“Be sure to know what immunizations your insurance covers prior to your child’s appointment. This will allow your provider to give immunizations from a private supply if insurance covers them or refer you to the Health Department appropriately,” Ho adds.

For more information regarding immunization requirements, please visit the ISDH website at

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Reps from the Indiana charitable orgs who received SIA Foundation Grants

11 Indiana charitable orgs receive SIA Foundation grants

LAFAYETTE, Ind. — The SIA Foundation awarded $37,756.36 in grants to 11 Indiana charitable organizations during the June 2011 Grant Awards Ceremony at SIA’s Training & Reception Center on Wednesday, June 8.  The grants represent not-for-profit organizations in: Tippecanoe, Clinton, Cass, Marion, St. Joseph, Hamilton and Howard Counties.  This was the largest number of grants and highest dollar amount the SIA Foundation has ever awarded at one time.  Representatives from the charitable organizations along with the SIA Foundation Board of Directors and members of the Subaru of Indiana Automotive, Inc. Operations Committee attended the Foundation’s grant celebration.

Reps from the Indiana charitable orgs who received SIA Foundation Grants

Representatives from the 11 Indiana charitable organizations who were presented with grants from the SIA Foundation.

Indiana not-for-profit organizations which seek funding for capital projects in one of three areas – arts and culture, health and welfare, or education – are eligible to apply for SIA Foundation Grants which are awarded in June and December each year. Information on the SIA Foundation Grants may be found at

SIA Foundation Grant recipient organizations for the June 2011 grant cycle are:

Clinton County Boys & Girls Club, Clinton County – $2500.00
This grant will be used to purchase an interactive whiteboard to help the club better coordinate their after-school homework assistance program.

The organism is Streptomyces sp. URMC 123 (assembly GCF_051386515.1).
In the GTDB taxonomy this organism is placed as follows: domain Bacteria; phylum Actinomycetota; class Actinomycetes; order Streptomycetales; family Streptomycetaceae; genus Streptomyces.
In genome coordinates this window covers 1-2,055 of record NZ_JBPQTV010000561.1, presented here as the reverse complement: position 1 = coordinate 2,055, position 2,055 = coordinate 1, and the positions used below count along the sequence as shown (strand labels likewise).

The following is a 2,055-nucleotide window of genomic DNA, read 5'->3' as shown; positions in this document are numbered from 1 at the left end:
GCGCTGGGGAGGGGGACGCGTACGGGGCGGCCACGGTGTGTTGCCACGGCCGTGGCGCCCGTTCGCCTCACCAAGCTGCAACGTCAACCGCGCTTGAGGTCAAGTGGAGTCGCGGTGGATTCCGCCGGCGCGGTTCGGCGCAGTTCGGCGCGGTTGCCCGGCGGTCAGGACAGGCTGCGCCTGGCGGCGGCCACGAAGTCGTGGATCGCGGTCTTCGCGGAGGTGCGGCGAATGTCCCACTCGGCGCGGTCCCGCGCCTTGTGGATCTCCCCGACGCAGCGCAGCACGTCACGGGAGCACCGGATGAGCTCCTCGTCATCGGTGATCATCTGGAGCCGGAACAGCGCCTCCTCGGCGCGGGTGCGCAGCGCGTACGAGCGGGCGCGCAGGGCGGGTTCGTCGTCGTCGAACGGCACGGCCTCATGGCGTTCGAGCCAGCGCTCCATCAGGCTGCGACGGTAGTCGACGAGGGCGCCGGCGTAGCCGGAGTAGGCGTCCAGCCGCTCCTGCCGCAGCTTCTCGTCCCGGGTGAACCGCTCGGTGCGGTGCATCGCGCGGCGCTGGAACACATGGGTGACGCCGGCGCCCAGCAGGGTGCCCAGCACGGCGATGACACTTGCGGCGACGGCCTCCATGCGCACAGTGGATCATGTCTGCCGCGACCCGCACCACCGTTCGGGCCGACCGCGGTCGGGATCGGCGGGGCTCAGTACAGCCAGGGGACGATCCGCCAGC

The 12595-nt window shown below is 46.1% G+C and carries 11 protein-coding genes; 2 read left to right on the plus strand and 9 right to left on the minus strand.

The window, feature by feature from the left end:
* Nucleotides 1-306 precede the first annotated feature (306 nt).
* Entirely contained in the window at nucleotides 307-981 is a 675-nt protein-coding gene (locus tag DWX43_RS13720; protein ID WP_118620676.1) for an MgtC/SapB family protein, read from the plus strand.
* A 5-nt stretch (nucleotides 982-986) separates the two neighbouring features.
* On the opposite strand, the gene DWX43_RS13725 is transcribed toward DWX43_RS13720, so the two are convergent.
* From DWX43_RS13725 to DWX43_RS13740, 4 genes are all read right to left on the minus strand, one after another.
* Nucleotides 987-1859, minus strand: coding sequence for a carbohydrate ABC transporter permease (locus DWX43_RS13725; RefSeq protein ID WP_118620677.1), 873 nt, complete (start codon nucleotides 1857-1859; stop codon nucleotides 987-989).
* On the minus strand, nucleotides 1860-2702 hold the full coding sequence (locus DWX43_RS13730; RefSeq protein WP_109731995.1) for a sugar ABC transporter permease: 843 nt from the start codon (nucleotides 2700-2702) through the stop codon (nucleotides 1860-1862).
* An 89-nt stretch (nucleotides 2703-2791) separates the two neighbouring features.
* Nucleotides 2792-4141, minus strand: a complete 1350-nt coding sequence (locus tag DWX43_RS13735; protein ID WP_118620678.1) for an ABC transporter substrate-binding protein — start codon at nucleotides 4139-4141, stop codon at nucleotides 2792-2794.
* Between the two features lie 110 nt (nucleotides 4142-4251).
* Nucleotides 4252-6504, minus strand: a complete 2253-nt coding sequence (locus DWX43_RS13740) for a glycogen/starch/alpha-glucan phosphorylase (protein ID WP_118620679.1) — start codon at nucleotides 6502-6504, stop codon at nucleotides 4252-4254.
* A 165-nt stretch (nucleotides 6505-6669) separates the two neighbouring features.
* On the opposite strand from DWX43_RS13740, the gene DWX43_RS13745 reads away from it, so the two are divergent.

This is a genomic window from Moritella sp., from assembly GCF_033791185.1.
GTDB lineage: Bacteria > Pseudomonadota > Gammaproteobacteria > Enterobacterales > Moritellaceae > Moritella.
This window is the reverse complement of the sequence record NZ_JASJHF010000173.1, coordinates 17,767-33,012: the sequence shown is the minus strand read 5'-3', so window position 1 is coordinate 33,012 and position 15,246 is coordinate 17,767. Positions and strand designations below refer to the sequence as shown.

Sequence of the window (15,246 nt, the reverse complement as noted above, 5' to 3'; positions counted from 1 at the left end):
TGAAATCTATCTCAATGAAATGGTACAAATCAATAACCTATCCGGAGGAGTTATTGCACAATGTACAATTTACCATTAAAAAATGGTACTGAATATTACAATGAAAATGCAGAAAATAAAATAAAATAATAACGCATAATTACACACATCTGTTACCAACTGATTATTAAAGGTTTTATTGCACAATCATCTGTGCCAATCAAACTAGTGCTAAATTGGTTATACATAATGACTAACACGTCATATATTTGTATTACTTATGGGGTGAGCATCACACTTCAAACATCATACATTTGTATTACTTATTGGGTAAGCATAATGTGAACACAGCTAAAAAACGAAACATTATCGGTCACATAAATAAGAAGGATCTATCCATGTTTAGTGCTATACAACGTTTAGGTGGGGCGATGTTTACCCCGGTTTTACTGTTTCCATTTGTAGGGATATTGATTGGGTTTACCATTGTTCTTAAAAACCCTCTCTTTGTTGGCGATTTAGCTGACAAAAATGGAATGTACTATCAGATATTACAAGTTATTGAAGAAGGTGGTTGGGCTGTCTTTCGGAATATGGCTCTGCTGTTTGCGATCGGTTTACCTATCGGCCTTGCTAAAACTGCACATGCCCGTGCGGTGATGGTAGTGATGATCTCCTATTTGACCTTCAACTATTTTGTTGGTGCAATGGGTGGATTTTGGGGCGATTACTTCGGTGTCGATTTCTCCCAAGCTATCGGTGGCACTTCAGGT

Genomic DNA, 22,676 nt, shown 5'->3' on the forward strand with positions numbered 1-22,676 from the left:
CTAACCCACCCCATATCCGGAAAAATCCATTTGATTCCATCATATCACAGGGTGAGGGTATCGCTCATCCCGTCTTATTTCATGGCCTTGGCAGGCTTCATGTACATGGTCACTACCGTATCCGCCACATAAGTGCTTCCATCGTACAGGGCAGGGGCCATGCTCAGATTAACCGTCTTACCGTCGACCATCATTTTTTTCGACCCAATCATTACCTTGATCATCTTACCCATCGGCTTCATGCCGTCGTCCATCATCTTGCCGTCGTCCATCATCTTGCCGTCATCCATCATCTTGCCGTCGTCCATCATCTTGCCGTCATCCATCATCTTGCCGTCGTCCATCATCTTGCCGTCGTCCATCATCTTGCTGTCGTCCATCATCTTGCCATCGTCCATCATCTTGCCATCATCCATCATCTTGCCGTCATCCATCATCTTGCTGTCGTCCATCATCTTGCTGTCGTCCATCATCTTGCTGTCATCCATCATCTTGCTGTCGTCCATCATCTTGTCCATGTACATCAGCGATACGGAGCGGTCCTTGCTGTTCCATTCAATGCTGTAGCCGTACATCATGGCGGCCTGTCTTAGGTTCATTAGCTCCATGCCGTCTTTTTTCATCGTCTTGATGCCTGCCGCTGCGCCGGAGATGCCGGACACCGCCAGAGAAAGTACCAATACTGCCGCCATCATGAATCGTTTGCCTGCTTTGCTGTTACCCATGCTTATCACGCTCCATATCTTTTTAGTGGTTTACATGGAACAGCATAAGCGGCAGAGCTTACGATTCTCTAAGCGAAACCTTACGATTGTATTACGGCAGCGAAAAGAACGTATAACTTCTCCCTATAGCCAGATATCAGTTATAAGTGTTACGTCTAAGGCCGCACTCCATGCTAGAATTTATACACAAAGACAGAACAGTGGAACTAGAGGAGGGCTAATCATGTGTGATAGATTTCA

The Hutson School – Marion County – $2500.00
This grant will be used to purchase Safeco AlphaBetter desks to be used with students who have ADHD.

Center for the Homeless – St. Joseph County – $3,000.00
This grant will help purchase a sturdy greenhouse to extend the Center Community Garden’s growing season.  The garden is cultivated by 215 guests of the Center. Over 10,000 meals have been supplemented at the Center with fresh vegetables from the Center garden.

Franciscan St. Elizabeth Auxiliary – Tippecanoe County – $1500.00
The grant will be used to purchase an additional computer and UPC scanner to complete their new point-of-sale system in their gift shops at Franciscan St. Elizabeth East and Central.  Proceeds from the gift shops fund: halo sacks for every newborn, clothing for patients at dismissal who have their clothing cut off during emergencies and car seats for families in need to leave the hospital.

Tippecanoe County Childcare – Tippecanoe County – $4018.00
This grant will be used to renovate the kitchen at the Dennis Burton Early Care and Education Center facility located in Lafayette.  The renovation is necessary in order to bring the kitchen back to full functionality. Since its inception, the Dennis Burton Early Care and Education Center has served over 21,000 meals to children who utilize their facility.

Children’s TherAplay Foundation, Inc. – Hamilton County – $3750.00
This grant will be used to purchase a variety of horse-related equipment for use within therapy sessions and the barn. With a full caseload of approximately 170 therapy hours per week, the current equipment experiences heavy use. TherAplay treats special needs children from throughout Central Indiana including children diagnosed with autism, Cerebral Palsy, Down Syndrome, developmental delays, learning disabilities, traumatic brain injuries and more

Tree Lafayette – Tippecanoe County – $1,500.00
This grant will be used to purchase essential pruning equipment, watering tanks and tree safety works signage. Tree Lafayette plants street trees and prunes trees on a volunteer basis for the City of Lafayette. Their work accounts for virtually all the new street trees and pruning in Lafayette.

Camptown, Inc. – Marion County – $5,853.00
This grant will be used to add and replace outdoor gear and equipment.  Camptown has grown from serving 174 youth in 2004 to over 2,900 in 2010.  Most of their backpacks, sleeping bags and tents are over 15 years old.  Safe, reliable equipment is an essential element in outdoor experiential programs such as Camptown, Inc.